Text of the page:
The BMJ cover story on 9 September 2017 described the response to a Twitter ban at a large conference in the US. Was this a lot of witter, a social media storm in a teacup; or did it represent censorship and a missed opportunity to learn at a conference?
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I started using Twitter in 2013 when “early adopters” were evangelising about its potential. I learnt by observing others and started tweeting. Following people with shared interests led to connections and further learning. However, the idea of scrolling through lots of tweets on a small device has never appealed very much.
Twitter provides a glimpse of clinical and scientific developments, often well ahead of print. Colleagues share ideas in accessible ways (eg infographics, short films, or blogs). However, the volume of information quickly becomes overwhelming. Big names across clinical specialties are on Twitter. Click from person to person, through hashtags, follow Twitter recommendations and you’ve lost an hour without much to show for it. You need a strategy to use Twitter effectively.
Conferences are a great way to start using Twitter in a more structured way. Delegates and conference organisers often start tweeting using the conference hashtag a few days in advance. You will arrive at the conference prepared, with ideas of work to search out and people to meet. However, after the conference has finished you need to have a plan about how to stay in touch and informed.
As a Public Health doctor I am interested in the big picture. The first time that I saw a social network analysis (SNA) map (of a conference via Mark Outhwaite, July 2015), I was hooked. These maps show interactions around a Twitter search term. It took me over a year to try my own maps, and another few months to understand the potential of these mystifying and beguiling green spaghetti junctions.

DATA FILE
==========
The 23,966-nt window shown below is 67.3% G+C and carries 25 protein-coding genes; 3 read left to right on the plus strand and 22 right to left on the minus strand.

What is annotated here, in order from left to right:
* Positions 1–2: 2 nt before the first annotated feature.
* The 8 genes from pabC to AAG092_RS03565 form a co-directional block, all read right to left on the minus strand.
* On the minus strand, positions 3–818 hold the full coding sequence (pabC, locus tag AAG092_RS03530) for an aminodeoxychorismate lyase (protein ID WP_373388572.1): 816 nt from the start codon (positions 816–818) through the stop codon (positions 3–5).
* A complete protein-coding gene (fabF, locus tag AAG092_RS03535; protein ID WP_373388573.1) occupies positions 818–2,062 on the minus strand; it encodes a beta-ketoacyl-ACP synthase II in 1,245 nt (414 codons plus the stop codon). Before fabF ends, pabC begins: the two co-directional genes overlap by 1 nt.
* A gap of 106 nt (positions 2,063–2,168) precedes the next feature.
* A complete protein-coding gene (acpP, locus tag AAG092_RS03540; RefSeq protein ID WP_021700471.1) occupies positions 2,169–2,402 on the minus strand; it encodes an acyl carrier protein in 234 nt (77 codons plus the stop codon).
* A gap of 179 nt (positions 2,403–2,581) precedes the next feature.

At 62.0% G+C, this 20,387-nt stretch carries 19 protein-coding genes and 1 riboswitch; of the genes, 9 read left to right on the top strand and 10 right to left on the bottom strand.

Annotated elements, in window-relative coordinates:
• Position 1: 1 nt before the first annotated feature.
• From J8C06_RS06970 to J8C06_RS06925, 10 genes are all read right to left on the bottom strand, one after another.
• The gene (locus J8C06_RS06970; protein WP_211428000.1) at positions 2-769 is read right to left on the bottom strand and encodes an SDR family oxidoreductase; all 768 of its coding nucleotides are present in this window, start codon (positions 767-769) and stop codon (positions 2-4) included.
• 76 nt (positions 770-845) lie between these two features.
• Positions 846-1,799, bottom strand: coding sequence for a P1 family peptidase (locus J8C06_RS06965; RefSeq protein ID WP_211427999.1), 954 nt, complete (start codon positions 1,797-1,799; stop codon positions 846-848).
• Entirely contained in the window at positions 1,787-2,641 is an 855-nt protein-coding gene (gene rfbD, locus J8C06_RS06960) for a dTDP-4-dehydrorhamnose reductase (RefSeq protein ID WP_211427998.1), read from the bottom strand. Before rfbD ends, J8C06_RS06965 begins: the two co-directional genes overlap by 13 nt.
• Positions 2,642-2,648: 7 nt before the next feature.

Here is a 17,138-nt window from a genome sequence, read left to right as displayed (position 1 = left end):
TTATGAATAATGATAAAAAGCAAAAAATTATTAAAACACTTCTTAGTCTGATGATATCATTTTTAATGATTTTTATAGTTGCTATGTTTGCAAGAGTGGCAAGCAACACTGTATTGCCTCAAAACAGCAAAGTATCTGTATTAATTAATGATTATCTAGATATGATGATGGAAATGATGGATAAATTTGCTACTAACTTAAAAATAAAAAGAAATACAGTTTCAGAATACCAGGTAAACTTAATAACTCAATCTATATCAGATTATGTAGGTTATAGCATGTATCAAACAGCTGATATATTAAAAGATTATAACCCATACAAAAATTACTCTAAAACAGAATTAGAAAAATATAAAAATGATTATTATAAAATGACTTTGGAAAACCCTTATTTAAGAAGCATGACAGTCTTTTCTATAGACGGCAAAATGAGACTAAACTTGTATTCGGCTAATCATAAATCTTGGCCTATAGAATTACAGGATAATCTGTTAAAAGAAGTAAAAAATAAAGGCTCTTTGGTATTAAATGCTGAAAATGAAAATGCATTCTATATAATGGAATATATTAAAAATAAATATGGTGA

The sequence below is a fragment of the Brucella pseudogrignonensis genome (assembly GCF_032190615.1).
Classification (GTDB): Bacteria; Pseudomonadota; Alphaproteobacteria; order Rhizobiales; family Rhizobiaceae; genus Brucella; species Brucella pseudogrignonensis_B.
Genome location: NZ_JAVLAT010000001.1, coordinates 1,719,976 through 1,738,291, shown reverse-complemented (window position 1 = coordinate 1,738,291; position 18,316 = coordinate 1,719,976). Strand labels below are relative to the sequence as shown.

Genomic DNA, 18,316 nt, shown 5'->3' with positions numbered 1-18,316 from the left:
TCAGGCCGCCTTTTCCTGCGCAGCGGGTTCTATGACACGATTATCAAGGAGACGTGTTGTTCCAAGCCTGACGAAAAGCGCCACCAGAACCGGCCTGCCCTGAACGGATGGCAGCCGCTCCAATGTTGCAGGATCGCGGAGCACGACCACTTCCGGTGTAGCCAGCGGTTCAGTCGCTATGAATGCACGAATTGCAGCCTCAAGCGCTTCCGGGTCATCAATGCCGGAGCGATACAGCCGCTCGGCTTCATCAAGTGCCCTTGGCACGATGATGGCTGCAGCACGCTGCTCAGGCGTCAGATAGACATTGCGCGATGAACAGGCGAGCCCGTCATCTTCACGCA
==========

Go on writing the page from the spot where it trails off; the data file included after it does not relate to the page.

In October 2016 I started to use SNA tool NodeXL to work through a series of topics, including conferences and health campaigns. Automated reports provide summaries including top influencers, hashtags and weblinks from tweets. However, richer information is available from the individual tweets captured by NodeXL. Sifting through tens of thousands of tweets takes a few minutes using approaches I have refined over recent months. I identify the most shared posts as a rapid means of “digital curation”: if something has been shared a lot it is either popular or controversial, so there will be something to learn. This approach gives a contemporary glimpse into the response of professionals, patients and/or public. You can access the resulting “big data” summaries even if you don’t tweet: e.g. see my summary of BMJ/ IHI International Forum on Quality and Safety in Healthcare #Quality2017.
The approaches have wider application. Studying Immunization Week 24-31 April 2017 (hashtag: #VaccinesWork which is used year-round) I was interested – and concerned – that one of the tweeters with the biggest potential audience (number of followers multiplied by number of tweets(*)) was an anti-vaccination campaigner. Some weeks his tweets had a larger potential audience than large global campaigning organisations such as the World Health Organisation and UNICEF. I used SNA to study his connections. The anti-vaccination campaigner might have had a lot of followers, and a lot of potential views, but his tweets were hardly connecting. He was howling into the void. In comparison, the global organisations, and many individual vaccine advocates, achieved a much larger number of connections with accessible, clear and evidence-based materials explaining the benefits of vaccination for a general audience. The full analysis is available on my blog.